This is an SNL-like transition year for elite QBs

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  • By Grant Pardee
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Are we in a transition year of elite NFL quarterbacks?

Through five weeks, it certainly feels like we're in what Saturday Night Live periodically goes through with their cast -- a season in which many of the old guard begin to recede in favor of younger performers.

For over a decade, the 2004 QB class have reliably been among the Top 10 in the league at their position, drawing comparisons to the famous 1983 class that included Hall of Famers John Elway, Dan Marino, and Jim Kelly.

Ben Roethlisberger led the Steelers to three Super Bowls, winning two of them, Philip Rivers is a six-time Pro Bowler with the fifth-best all-time career passer rating, and Eli Manning is the only quarterback to beat Bill Belichick's Patriots in the Super Bowl -- and he did it twice.

In 2017, though, Roethlisberger publicly said he "may not have it anymore" after throwing five interceptions against the Jaguars, Rivers has only one win so far, and Manning has even fewer -- and he just lost his best receiver for the rest of the year.

On SNL, the cast is anchored by Kate McKinnon, Kenan Thompson, Cecily Strong, and Michael Che, but many of the players that defined the show in recent years -- Bobby Moynihan, Vanessa Bayer, Taran Killam -- have left the show, and now most of the faces are relative newcomers.

Both the NFL and SNL seem to be transitioning in the same season.

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Of quarterbacks within their first three years, Deshaun Watson, Carson Wentz, Jared Goff, Dak Prescott, and Jameis Winston have lead their teams to success with big play ability.

In Houston, Deshaun Watson has quickly established himself as a franchise QB for the Houston Texans and a front-runner for Rookie of the Year.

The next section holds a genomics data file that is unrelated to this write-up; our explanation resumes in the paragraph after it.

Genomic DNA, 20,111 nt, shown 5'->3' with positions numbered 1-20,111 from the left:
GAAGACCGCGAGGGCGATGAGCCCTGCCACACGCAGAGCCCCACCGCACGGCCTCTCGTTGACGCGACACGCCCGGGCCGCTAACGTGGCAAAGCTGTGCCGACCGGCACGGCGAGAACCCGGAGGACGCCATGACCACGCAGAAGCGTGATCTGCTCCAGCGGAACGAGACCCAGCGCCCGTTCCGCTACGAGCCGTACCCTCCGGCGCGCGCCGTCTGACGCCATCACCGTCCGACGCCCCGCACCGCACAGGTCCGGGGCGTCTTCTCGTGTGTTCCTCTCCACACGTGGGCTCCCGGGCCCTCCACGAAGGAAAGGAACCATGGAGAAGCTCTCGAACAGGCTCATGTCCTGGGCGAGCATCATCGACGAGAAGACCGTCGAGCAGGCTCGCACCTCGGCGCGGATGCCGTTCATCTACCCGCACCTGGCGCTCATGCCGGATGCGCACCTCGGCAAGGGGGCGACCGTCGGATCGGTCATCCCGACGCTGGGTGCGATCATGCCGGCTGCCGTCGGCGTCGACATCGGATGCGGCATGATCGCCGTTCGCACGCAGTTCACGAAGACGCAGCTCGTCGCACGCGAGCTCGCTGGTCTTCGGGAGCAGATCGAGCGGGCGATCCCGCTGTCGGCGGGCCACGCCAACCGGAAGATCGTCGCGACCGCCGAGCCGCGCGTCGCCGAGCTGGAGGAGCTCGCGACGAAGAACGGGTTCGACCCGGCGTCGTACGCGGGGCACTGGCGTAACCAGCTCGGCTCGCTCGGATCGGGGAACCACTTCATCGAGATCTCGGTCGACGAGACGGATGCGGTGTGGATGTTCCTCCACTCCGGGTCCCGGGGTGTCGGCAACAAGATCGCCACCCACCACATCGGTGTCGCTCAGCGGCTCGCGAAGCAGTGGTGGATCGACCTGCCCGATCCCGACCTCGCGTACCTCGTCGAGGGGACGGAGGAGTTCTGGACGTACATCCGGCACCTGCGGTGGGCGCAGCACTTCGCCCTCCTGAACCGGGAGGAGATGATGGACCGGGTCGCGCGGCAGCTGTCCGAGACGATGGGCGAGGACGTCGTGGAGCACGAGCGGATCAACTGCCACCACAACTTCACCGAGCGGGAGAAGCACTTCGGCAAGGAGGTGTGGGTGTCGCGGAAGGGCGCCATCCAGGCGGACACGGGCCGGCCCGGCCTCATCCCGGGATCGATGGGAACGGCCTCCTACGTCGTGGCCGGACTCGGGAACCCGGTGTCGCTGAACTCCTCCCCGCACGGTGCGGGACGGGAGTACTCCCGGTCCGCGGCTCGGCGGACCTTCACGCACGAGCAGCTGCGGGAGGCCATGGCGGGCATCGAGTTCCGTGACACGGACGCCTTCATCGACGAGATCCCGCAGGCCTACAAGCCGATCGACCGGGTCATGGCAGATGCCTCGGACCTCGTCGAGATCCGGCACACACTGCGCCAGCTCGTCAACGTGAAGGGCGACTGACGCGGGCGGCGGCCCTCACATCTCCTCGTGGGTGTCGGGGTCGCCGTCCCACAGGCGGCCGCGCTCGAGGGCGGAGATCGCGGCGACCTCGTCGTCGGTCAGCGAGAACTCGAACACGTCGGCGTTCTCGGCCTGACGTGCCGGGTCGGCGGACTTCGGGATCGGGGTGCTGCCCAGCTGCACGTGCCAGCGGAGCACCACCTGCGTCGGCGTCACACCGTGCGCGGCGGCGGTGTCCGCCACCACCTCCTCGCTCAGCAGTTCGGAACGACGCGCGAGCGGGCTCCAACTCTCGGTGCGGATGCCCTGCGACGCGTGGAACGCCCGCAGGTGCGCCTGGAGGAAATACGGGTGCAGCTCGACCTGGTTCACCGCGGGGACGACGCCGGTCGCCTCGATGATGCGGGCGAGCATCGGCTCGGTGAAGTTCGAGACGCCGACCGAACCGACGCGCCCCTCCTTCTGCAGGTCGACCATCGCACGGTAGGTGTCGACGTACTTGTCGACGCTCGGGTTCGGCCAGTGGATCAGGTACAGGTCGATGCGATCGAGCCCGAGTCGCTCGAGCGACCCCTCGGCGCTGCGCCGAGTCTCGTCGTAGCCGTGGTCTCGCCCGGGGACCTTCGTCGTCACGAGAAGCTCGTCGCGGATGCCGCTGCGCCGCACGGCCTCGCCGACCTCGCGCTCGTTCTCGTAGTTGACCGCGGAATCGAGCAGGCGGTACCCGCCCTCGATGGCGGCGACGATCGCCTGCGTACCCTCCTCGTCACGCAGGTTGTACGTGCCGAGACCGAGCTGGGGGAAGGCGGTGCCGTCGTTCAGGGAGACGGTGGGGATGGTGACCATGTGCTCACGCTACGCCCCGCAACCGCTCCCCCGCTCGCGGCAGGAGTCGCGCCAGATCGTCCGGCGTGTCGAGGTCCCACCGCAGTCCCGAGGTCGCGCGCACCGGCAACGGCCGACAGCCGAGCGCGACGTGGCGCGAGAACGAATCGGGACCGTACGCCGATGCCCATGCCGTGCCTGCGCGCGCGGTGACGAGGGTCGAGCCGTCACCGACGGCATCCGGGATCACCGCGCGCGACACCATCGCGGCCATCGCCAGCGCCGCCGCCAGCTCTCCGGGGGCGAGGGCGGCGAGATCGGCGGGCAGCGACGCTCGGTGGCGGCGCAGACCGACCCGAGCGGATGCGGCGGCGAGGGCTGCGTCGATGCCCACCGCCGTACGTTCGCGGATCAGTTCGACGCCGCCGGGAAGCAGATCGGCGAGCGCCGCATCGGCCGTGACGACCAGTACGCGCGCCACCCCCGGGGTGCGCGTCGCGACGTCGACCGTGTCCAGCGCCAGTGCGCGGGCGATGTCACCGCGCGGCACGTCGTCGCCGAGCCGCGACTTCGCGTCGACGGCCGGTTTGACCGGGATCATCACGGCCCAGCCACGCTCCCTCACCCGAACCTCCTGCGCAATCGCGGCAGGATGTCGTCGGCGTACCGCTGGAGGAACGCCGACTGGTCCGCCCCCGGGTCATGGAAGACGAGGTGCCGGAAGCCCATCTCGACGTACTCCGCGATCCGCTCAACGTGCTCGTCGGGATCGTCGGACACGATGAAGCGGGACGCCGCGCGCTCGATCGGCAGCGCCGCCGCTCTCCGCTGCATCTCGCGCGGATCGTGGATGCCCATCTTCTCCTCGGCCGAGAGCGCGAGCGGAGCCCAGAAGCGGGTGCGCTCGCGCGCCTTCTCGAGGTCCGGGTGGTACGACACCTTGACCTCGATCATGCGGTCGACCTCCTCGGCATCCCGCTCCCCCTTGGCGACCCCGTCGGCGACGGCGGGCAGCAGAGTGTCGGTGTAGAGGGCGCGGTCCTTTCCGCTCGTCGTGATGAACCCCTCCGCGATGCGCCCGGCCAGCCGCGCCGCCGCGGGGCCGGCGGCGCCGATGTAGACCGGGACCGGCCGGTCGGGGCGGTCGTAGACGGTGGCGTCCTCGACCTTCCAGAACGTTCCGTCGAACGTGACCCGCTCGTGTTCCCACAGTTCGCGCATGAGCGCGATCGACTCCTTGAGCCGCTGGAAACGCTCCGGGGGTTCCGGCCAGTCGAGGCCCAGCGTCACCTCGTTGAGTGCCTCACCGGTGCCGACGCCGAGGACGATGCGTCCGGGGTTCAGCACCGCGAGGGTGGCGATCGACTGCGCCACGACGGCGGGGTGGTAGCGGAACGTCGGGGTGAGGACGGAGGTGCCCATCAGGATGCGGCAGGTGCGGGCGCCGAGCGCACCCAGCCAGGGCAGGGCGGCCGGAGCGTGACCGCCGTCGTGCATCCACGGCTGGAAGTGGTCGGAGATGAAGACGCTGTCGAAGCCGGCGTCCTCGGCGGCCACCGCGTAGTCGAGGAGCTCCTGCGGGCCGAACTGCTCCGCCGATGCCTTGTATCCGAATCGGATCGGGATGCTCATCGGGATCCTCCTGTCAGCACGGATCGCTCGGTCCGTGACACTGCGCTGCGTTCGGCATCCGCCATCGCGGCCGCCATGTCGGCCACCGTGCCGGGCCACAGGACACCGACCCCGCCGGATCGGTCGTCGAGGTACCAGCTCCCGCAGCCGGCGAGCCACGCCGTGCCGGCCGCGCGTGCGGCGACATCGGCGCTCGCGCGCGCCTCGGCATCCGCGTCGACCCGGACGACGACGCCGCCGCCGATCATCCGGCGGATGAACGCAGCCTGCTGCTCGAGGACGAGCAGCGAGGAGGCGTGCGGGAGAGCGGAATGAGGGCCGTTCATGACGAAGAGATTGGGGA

Or how about Carson Wentz and the Philadelphia Eagles nesting at the top of the NFC? Wentz's clutch stats on 3rd Down are unparalleled, and a major reason for his team's success.

Detractors were quick to label Jared Goff a bust after a rough rookie year in 2016, but now the LA Rams quarterback is surrounded by a new coach and new receivers, and thus far he's quieted his critics.

Jameis Winston threw over 4,000 yards in each of his first two seasons, and this year he just might lead the Buccaneers to their first playoff spot since 2007.

We're seeing a similar sea change at SNL. After only a couple of years, Aidy Bryant, Beck Bennett, Leslie Jones, and Kyle Mooney have gone from the new kids to the elder statesmen of a cast now bolstered by fresh faces like Chris Redd, Mikey Day, and Melissa Villasenor.

Bennett and Mooney have carved out a niche making weird digital videos in the vein of The Lonely Island, like this unaired gem from last week's episode:

It's easy to see why Mikey Day has received so much screen time since joining the cast in 2016. He has the kind of affable delivery that makes him a perfect straight man in the mold of Jason Sudeikis or Phil Hartman.

A superbly versatile impressionist, Melissa Villasenor was a finalist for America's Got Talent before she caught her SNL break. She's only had a few chances to showcase her talents so far, but when those opportunities have come, she's been a standout.

Chris Redd was memorable in last year's underrated Popstar: Never Stop Never Stopping and only two episodes into his SNL career, he's already establishing himself in some of this season's best sketches.

Don't get me wrong: the veterans aren't finished quite yet for either SNL or the top-tier of NFL QBs.

Kate McKinnon just won her her fourth consecutive Emmy, and the ageless Kenan Thompson now holds the record for longest-tenured cast member at 15 seasons.

Aaron Rodgers, Tom Brady, and Drew Brees remain the premier signal-callers in the league, and other guys like Alex Smith, Matt Ryan, and Cam Newton are all playing at a high level, too.

Overall, though, I think we'll look back on 2017 as year that marked the emergence of a new generation of sketch comedians and elite quarterbacks.

And just as in previous generational transitions, like when Peyton Manning's career began as John Elway's ended, we'll say, "isn't it crazy to think Jameis Winston played at the same time as Tom Brady?"

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